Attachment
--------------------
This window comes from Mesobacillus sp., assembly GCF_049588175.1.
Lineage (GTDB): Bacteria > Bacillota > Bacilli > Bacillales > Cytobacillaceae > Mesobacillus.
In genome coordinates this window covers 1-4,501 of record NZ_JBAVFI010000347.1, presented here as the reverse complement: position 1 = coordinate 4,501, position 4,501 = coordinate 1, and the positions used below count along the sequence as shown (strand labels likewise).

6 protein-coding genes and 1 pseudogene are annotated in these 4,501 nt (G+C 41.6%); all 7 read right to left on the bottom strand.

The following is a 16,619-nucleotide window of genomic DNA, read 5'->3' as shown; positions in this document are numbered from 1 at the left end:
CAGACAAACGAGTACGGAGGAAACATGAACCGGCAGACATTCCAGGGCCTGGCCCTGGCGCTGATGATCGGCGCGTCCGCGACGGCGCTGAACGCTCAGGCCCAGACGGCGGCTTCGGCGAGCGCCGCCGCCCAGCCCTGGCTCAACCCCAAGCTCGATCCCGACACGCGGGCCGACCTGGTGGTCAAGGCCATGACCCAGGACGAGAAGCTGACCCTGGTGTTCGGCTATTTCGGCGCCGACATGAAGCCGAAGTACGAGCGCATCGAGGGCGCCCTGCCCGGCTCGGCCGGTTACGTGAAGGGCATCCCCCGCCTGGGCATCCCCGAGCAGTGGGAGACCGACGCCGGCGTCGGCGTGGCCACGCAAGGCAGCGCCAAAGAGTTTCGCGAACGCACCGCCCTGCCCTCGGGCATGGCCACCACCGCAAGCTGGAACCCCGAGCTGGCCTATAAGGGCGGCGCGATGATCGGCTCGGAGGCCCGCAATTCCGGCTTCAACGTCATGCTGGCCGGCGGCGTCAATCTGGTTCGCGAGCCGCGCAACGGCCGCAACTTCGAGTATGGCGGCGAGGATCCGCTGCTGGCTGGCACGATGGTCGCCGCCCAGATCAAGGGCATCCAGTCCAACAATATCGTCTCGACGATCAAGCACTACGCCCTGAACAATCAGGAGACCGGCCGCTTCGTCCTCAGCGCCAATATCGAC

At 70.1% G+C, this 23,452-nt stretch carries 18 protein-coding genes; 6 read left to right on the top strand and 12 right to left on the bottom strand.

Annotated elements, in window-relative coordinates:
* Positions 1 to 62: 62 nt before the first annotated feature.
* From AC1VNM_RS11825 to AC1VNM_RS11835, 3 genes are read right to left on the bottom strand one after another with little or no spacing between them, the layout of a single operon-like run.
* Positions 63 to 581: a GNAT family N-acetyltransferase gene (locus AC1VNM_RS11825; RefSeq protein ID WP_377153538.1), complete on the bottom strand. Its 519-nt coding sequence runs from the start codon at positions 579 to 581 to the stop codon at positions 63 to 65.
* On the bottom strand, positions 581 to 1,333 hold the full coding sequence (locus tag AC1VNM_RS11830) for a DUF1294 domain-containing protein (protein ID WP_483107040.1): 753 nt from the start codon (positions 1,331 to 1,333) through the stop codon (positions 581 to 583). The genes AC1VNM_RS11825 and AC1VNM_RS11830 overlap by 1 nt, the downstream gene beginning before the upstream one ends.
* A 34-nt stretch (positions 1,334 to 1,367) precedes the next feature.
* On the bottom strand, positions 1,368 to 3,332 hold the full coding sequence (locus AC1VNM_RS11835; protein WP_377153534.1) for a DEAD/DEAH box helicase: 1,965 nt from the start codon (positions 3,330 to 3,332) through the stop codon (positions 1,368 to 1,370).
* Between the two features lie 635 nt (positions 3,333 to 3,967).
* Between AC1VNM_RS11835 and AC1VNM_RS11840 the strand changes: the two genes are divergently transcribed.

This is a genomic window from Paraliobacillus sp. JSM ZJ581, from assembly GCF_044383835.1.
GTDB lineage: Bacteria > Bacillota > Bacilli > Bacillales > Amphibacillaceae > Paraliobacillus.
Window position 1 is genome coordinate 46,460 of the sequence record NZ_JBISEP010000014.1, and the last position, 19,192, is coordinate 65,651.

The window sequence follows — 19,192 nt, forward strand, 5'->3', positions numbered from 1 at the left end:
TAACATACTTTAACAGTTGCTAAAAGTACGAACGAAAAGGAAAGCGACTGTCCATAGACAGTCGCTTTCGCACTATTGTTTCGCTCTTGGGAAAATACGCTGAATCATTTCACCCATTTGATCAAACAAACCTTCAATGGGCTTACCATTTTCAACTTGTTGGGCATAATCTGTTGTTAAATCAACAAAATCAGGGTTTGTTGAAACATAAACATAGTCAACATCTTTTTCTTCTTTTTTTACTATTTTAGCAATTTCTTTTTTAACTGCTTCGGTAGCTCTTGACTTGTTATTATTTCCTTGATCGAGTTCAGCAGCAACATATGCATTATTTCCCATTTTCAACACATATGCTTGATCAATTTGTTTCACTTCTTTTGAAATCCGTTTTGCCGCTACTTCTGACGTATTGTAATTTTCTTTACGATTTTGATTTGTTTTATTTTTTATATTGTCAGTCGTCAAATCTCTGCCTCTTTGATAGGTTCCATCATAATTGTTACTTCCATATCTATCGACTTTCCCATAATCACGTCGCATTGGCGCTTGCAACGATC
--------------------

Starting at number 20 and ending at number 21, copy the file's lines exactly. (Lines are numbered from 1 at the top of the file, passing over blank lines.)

The window sequence follows — 19,192 nt, forward strand, 5'->3', positions numbered from 1 at the left end:
TAACATACTTTAACAGTTGCTAAAAGTACGAACGAAAAGGAAAGCGACTGTCCATAGACAGTCGCTTTCGCACTATTGTTTCGCTCTTGGGAAAATACGCTGAATCATTTCACCCATTTGATCAAACAAACCTTCAATGGGCTTACCATTTTCAACTTGTTGGGCATAATCTGTTGTTAAATCAACAAAATCAGGGTTTGTTGAAACATAAACATAGTCAACATCTTTTTCTTCTTTTTTTACTATTTTAGCAATTTCTTTTTTAACTGCTTCGGTAGCTCTTGACTTGTTATTATTTCCTTGATCGAGTTCAGCAGCAACATATGCATTATTTCCCATTTTCAACACATATGCTTGATCAATTTGTTTCACTTCTTTTGAAATCCGTTTTGCCGCTACTTCTGACGTATTGTAATTTTCTTTACGATTTTGATTTGTTTTATTTTTTATATTGTCAGTCGTCAAATCTCTGCCTCTTTGATAGGTTCCATCATAATTGTTACTTCCATATCTATCGACTTTCCCATAATCACGTCGCATTGGCGCTTGCAACGATC